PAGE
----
Sharjah retrospective sheds new light on Hassan Sharif legacy

Avant-garde vision. Late Emirati artist Hassan Sharif. (Sharjah Art Foundation)


2017/11/19 Issue: 132 Page: 22


The Arab Weekly
N.P. Krishna Kumar



Sharjah - A landmark retrospective titled “Hassan Sharif: I Am the Single Work Art­ist” at the Sharjah Art Foundation (SAF) cel­ebrates the life and work of the late Emirati artist, a pioneer who liber­ated a nascent art practice in the United Arab Emirates of the early 1970s.

Curated by SAF President Sheikha Hoor al-Qasimi, the exhibition in­cludes approximately 300 works spanning the foundation’s spaces in the Al Mareija Square area and Bait Al Serkal in the Arts Square.

“The show has been in the mak­ing for a number of years with the active involvement of Hassan Sharif himself,” Sheikha Hoor said, “but with the untimely passing away of the artist last year, the exhibition became an occasion to pay homage by those who were intimately con­nected with Sharif and cherished his work, as well as for art and de­sign students and the general pub­lic to immerse themselves in the process of creativity that Sharif did with such zeal and abandon.”

The exhibition traces nearly five decades of the artist’s multimedia practice, which included painting, sculpture, assemblage, drawing, installation, performances and pho­tography. Some of the works have never been exhibited. Some have been recreated by SAF exactly as Sharif conceived with detailed writ­ten instructions and drawings.

The entire contents of Sharif’s studio, donated by the artist’s es­tate, adds another dimension to the show. The studio, including his desk with its markings and jottings, has been recreated in a gallery called “Hassan’s Atelier” exactly the way he had left it along with the last pieces he was working on and the jumble of raw material that he used.

Sheikha Hoor took the “I Am the Single Work Artist” title from Sha­rif’s writings referring to “his con­ceptual exploration of duration and repetition.”

The works are organised into nar­rative chapters, each with its own space. The chapters’ titles were also inspired by Sharif’s own words, col­lected from recorded conversations. The show is arranged as a visual nar­rative that unfolds Sharif’s journey, in six other chapters: “…so I created a semi system,” “My little tiny box,” “I’m loyal to colour,” “Performance is good,” “I’m an object maker” and “Things in my room.”

Born in 1951, Sharif lived and worked mostly in Dubai until his death. He graduated from the Byam Shaw School of Art, London (1984). During his school vacations as well as his return to Dubai and early for­ays into contemporary art practice through installations and perfor­mances, he set the trend and played a major role in steering regional art discourse from calligraphic abstrac­tion.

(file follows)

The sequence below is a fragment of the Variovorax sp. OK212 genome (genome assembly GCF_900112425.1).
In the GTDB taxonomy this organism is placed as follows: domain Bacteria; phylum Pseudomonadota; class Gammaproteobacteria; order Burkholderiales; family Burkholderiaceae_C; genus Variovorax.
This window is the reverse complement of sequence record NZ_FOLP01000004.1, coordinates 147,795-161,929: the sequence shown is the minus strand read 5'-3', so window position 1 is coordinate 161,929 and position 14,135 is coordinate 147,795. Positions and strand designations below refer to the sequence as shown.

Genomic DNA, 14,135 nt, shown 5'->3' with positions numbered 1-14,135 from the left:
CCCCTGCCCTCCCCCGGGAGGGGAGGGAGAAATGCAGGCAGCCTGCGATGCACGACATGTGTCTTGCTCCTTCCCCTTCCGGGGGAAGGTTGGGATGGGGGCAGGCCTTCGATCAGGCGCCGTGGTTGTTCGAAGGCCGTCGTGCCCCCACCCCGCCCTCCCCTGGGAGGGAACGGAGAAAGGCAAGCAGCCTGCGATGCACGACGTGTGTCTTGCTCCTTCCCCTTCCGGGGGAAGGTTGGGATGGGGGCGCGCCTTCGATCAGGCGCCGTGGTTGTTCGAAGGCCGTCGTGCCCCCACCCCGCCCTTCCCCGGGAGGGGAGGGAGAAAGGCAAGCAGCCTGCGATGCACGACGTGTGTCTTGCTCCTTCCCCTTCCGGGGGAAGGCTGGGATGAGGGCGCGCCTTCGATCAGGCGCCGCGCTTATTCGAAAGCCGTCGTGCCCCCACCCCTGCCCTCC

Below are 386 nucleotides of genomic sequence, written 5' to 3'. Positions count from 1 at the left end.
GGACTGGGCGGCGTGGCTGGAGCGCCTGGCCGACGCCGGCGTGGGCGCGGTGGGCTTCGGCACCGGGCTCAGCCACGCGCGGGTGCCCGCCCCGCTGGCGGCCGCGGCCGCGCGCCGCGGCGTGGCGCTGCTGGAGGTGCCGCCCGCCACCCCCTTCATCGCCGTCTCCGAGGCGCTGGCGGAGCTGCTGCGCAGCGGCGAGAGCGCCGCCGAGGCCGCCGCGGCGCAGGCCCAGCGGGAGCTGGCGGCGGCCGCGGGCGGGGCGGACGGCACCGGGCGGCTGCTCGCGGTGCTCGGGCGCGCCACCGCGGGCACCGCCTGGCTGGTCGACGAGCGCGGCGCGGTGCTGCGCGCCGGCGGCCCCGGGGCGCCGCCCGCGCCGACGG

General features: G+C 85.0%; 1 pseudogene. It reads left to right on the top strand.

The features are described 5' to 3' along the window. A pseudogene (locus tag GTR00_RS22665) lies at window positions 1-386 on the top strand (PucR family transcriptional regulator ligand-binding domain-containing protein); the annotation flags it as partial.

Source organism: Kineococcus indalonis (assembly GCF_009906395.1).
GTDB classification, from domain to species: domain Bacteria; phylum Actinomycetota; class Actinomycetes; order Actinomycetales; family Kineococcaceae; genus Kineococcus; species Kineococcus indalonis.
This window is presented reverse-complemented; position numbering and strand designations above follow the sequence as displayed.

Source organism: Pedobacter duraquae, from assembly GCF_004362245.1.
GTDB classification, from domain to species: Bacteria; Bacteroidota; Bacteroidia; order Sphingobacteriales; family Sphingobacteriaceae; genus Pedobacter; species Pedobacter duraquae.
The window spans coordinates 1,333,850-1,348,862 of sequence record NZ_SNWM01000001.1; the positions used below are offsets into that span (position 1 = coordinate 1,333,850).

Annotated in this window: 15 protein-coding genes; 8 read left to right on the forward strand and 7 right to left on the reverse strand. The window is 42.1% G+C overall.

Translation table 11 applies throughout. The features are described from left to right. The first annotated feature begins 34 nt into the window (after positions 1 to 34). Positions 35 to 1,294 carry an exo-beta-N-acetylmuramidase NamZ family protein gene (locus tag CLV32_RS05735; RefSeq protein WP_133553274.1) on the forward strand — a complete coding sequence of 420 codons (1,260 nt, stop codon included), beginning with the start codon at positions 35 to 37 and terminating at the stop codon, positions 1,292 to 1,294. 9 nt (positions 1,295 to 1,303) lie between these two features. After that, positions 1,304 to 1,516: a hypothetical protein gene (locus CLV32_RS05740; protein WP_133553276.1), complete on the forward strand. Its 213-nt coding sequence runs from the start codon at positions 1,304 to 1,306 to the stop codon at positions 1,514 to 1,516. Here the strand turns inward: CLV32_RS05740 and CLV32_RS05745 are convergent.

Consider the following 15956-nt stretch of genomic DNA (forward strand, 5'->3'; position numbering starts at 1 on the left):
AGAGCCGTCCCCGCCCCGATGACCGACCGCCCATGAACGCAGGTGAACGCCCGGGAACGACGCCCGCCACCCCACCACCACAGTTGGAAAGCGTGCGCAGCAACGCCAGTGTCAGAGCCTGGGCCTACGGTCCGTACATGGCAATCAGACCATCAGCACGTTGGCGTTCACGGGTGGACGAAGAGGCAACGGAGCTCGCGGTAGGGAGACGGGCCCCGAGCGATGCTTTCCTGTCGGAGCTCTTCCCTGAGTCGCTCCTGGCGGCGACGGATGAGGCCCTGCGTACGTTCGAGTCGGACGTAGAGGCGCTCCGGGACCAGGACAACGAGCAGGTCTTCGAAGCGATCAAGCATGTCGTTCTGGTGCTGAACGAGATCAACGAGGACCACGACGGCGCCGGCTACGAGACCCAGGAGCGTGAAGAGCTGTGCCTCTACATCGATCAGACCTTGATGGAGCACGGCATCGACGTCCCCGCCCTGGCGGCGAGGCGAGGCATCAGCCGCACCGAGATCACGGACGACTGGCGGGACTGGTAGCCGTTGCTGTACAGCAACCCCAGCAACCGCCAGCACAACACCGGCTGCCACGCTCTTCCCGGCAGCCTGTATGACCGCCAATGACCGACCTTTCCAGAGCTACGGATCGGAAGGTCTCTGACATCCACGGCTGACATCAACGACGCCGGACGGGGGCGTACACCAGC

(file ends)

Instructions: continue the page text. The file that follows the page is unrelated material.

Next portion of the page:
Sharif also played the role of art­ist, critic, writer and translator, bringing international art trends to the attention of the local commu­nity.

Much of Sharif’s own explora­tion of contemporary art unfolded in Sharjah, which adds another ele­ment of poignancy to this show. In 1980, he cofounded the Emirates Fine Art Society and in 1984 set up the Al Mareija Art Atelier.

A notable group show initiated by Sharif was the exhibition at Shar­jah’s Central Souq in 1985 when a bemused group of people gathered around UAE’s first conceptual art in­stallations. This has been recreated with photographs from the event along with Sharif’s installation us­ing two chequered boards and eight plastic water bottles.

Also on show are Sharif’s early newspaper cartoons illustrating his sharp commentary on contempo­rary Arab society at a time of great economic transition as well as on re­gional and global politics and issues. He abandoned cartooning in the 1970s but this aspect never left his practice, as demonstrated by a play­ful irreverence in whatever he did.

Embracing the concepts of British Constructivism and radical avant-garde movements, Sharif responded to rapid social and economic chang­es in the UAE through his “weav­ing” series of assemblages and “urban archaeology objects” out of mass-produced consumer items. He foregrounds everyday objects that we take for granted and transforms them into lively artwork.

Sharif in the 1980s was fascinat­ed in exploring geometric shapes and forms, creating playful proce­dures and rules of repetition that he termed “semi-systems.”

SAF is planning a comprehensive Arabic/English catalogue, including essays by Sheikha Hoor, Emirati art­ist Mohammed Kazem and Emirati poet Rashid al-Khalid.

The foundation plans to take the show to international venues.

“Hassan Sharif’s art practice was able to influence the nature of [lo­cal] art production, transforming it from a state of mimicry and simplic­ity to a new art form with variety and range,” Sheikha Hoor said.

The show will be on view through February 3.


N.P. Krishna Kumar is an Arab Weekly correspondent in Dubai.


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